By the way, important note here: we have access to a wide variety of calling cards and wireless refills, both in USA and internationally. If you are interested in purchasing PINs or direct refills for some specific carrier, please send me a message, I could get those handled on priority basis

2) Point taken about "refills" or "plans", that those are ambiguous. However, if you check on on the carrier site, those have very specific denominations, so it's nearly impossible to order wrong thing unless you deliberately choose the wrong amount. If not sure, you can always request clarification by emailing support@btcbuy.info. Nevertheless, I will make sure, that it's more clear what is what.

3) The email method of delivery was modeled after our gift card purchasing business. It is understandable, that sending your BTC  without knowing who you are dealing with is scary. But we were in business for almost a year already, and serviced many thousands of orders. Problems happened, but we always worked through them, and I don't think you will find any negative feedback about BTC Buy. If problems happen - email support@btcbuy.info, and we will respond. We are very serious about our reputation.

4) Understandably, there is no magic bullet when it goes down to security, it always comes at a cost of convenience. Again, out of many thousands of orders that we fulfilled, there has not been a single case of fraud based on email interception. This said, it does not mean it won't happen, everything happens for the first time.

I need to think a bit on what solution I could provide to security-savvy folks here. At this time, it seems to me that the best option is to allow copy/pasting PGP public key during order, and this key would later on be used for all correspondence.


GPG key: 6F8E305690A05365B58C50A
Stephen Gornick
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April 28, 2012, 07:17:47 PM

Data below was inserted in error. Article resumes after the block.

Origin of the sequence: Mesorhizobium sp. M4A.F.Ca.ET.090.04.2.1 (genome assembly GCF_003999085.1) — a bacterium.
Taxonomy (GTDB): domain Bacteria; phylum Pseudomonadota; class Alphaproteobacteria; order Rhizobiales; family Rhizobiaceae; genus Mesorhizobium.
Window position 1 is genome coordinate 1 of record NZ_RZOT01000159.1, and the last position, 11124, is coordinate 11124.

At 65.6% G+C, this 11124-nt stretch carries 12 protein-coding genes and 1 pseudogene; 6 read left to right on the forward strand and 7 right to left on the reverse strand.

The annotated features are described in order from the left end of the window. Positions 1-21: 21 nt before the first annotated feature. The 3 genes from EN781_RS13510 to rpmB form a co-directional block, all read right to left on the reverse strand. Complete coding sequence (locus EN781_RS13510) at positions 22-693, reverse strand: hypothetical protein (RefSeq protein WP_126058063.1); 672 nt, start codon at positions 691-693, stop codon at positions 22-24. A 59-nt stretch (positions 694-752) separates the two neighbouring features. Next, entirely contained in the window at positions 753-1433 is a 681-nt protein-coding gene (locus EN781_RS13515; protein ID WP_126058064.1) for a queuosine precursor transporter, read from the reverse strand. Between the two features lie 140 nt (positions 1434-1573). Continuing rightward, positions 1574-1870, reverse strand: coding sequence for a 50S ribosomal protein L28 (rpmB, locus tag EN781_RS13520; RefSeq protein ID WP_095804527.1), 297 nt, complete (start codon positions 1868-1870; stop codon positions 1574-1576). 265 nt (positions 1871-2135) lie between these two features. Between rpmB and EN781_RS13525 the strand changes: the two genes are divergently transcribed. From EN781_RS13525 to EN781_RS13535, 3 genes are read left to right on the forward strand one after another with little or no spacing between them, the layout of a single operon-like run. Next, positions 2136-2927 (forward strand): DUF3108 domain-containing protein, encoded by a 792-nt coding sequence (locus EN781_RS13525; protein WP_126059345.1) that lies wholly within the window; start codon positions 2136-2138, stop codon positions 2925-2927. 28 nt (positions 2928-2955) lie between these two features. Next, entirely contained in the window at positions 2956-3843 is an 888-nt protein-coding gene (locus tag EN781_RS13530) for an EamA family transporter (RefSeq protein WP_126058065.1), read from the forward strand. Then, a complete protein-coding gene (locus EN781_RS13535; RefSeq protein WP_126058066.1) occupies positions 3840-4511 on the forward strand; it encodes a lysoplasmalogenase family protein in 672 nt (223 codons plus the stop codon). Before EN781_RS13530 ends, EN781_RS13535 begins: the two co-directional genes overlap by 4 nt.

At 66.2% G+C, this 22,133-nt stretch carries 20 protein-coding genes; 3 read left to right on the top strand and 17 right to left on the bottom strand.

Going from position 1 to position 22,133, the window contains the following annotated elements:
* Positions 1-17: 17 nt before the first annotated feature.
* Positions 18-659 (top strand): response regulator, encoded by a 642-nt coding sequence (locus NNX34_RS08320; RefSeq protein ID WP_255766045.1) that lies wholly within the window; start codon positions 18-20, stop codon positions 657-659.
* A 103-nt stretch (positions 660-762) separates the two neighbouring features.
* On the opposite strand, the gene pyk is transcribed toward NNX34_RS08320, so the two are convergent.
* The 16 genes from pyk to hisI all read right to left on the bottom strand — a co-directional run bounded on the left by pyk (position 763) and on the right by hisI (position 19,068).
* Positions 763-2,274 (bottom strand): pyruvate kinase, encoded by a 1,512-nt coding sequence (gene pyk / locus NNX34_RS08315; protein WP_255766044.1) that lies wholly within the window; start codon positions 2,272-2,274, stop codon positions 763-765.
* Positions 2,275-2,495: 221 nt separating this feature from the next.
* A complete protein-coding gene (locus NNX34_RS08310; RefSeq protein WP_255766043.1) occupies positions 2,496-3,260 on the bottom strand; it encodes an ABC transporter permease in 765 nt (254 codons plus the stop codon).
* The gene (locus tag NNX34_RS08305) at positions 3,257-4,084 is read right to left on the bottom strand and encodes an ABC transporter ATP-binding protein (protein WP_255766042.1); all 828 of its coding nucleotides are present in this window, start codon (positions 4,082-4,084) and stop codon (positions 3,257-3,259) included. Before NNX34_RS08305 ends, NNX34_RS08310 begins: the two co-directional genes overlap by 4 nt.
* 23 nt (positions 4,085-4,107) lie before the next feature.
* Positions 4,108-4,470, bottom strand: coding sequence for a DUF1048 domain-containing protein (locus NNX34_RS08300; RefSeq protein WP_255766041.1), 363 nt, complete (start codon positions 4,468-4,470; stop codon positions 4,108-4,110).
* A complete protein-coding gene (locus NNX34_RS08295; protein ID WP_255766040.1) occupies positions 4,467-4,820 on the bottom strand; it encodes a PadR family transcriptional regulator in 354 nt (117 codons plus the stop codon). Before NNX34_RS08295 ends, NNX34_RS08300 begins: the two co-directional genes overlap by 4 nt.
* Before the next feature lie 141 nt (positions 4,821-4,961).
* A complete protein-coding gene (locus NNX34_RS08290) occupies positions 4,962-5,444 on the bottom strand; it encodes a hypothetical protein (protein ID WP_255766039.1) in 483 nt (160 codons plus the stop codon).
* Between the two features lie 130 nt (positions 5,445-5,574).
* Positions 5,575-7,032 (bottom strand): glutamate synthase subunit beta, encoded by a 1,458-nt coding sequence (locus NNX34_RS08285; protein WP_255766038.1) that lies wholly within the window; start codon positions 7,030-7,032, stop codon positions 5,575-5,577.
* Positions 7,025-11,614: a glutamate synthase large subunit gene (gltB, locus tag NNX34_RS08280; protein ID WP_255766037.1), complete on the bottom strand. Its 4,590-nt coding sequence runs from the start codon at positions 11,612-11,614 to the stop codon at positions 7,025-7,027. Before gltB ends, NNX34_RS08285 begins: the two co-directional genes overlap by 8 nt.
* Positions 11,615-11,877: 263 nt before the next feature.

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Again, out of many thousands of orders that we fulfilled, there has not been a single case of fraud based on email interception.

As far as why you hadn't seen it much yet is probably because the type of cards you've been selling up to now couldn't be used anonymously.  To use a card for spending one had to have a delivery address for the order paid for using the merchant gift card, for instance.  Prepaid wireless and calling cards work a little more anonymously (though even a $20 throwaway phone is tracked by cell tower, E-911 and gps even info even so it stops being truly anonymous once law enforcement was to get involved.)

coga
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April 28, 2012, 08:33:52 PM
 #7

One thing you can do right now to almost eliminate the risk of code interception is use gmail account. We send through gmail using SSL, so the email will most probably never be seen on the internet unencrypted

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coga
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November 12, 2012, 12:39:29 AM
 #8

Again, out of many thousands of orders that we fulfilled, there has not been a single case of fraud based on email interception.

As far as why you hadn't seen it much yet is probably because the type of cards you've been selling up to now couldn't be used anonymously.  To use a card for spending one had to have a delivery address for the order paid for using the merchant gift card, for instance.  Prepaid wireless and calling cards work a little more anonymously (though even a $20 throwaway phone is tracked by cell tower, E-911 and gps even info even so it stops being truly anonymous once law enforcement was to get involved.)

Stephen, that has been quite awhile, and I apologize for that. But you might want to check out a new feature on the web site: PGP encrypted emails. If you do want to make sure the PINs you are getting are protected from eavesdropping, you can now copy/paste your public key, and all the automatic correspondence coming from btcbuy.info will be PGP encrypted, including email where PINs are supplied.

GPG key: 6F8E305690A05365B58C50A